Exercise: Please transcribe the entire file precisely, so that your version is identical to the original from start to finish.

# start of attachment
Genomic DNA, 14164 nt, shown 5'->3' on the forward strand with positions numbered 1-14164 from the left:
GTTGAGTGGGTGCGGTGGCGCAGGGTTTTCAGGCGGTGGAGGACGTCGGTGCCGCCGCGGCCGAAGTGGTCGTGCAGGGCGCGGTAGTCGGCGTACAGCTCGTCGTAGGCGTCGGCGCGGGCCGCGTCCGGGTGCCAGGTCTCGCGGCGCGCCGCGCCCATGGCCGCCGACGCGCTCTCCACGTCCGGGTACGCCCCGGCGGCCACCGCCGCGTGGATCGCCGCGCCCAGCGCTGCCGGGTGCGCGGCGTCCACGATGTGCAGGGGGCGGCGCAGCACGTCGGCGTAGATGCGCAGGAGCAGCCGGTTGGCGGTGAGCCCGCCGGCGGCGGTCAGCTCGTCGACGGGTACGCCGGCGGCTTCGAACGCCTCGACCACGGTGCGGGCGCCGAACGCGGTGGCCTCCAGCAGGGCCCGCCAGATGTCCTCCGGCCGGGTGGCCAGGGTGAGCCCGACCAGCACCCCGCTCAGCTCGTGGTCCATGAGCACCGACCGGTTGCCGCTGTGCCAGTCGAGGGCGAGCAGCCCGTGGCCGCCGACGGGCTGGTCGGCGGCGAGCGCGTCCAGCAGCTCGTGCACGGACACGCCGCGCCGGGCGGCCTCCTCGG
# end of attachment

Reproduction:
Genomic DNA, 14164 nt, shown 5'->3' on the forward strand with positions numbered 1-14164 from the left:
GTTGAGTGGGTGCGGTGGCGCAGGGTTTTCAGGCGGTGGAGGACGTCGGTGCCGCCGCGGCCGAAGTGGTCGTGCAGGGCGCGGTAGTCGGCGTACAGCTCGTCGTAGGCGTCGGCGCGGGCCGCGTCCGGGTGCCAGGTCTCGCGGCGCGCCGCGCCCATGGCCGCCGACGCGCTCTCCACGTCCGGGTACGCCCCGGCGGCCACCGCCGCGTGGATCGCCGCGCCCAGCGCTGCCGGGTGCGCGGCGTCCACGATGTGCAGGGGGCGGCGCAGCACGTCGGCGTAGATGCGCAGGAGCAGCCGGTTGGCGGTGAGCCCGCCGGCGGCGGTCAGCTCGTCGACGGGTACGCCGGCGGCTTCGAACGCCTCGACCACGGTGCGGGCGCCGAACGCGGTGGCCTCCAGCAGGGCCCGCCAGATGTCCTCCGGCCGGGTGGCCAGGGTGAGCCCGACCAGCACCCCGCTCAGCTCGTGGTCCATGAGCACCGACCGGTTGCCGCTGTGCCAGTCGAGGGCGAGCAGCCCGTGGCCGCCGACGGGCTGGTCGGCGGCGAGCGCGTCCAGCAGCTCGTGCACGGACACGCCGCGCCGGGCGGCCTCCTCGG